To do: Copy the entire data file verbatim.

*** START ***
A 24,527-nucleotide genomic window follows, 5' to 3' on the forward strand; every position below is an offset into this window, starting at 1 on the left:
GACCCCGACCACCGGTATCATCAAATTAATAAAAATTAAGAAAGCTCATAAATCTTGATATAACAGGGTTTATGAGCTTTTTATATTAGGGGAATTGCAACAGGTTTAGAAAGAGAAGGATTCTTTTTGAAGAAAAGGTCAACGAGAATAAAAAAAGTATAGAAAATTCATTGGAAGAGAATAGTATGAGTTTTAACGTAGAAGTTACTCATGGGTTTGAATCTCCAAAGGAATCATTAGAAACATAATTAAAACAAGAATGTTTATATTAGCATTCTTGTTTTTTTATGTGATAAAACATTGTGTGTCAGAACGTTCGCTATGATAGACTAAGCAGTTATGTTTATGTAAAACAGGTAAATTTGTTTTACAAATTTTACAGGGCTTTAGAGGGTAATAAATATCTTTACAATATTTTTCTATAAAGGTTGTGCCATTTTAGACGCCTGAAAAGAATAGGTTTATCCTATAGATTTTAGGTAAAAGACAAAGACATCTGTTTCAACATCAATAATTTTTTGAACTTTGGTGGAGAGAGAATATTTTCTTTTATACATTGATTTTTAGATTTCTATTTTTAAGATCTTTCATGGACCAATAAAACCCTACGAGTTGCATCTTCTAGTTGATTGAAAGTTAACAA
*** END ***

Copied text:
A 24,527-nucleotide genomic window follows, 5' to 3' on the forward strand; every position below is an offset into this window, starting at 1 on the left:
GACCCCGACCACCGGTATCATCAAATTAATAAAAATTAAGAAAGCTCATAAATCTTGATATAACAGGGTTTATGAGCTTTTTATATTAGGGGAATTGCAACAGGTTTAGAAAGAGAAGGATTCTTTTTGAAGAAAAGGTCAACGAGAATAAAAAAAGTATAGAAAATTCATTGGAAGAGAATAGTATGAGTTTTAACGTAGAAGTTACTCATGGGTTTGAATCTCCAAAGGAATCATTAGAAACATAATTAAAACAAGAATGTTTATATTAGCATTCTTGTTTTTTTATGTGATAAAACATTGTGTGTCAGAACGTTCGCTATGATAGACTAAGCAGTTATGTTTATGTAAAACAGGTAAATTTGTTTTACAAATTTTACAGGGCTTTAGAGGGTAATAAATATCTTTACAATATTTTTCTATAAAGGTTGTGCCATTTTAGACGCCTGAAAAGAATAGGTTTATCCTATAGATTTTAGGTAAAAGACAAAGACATCTGTTTCAACATCAATAATTTTTTGAACTTTGGTGGAGAGAGAATATTTTCTTTTATACATTGATTTTTAGATTTCTATTTTTAAGATCTTTCATGGACCAATAAAACCCTACGAGTTGCATCTTCTAGTTGATTGAAAGTTAACAA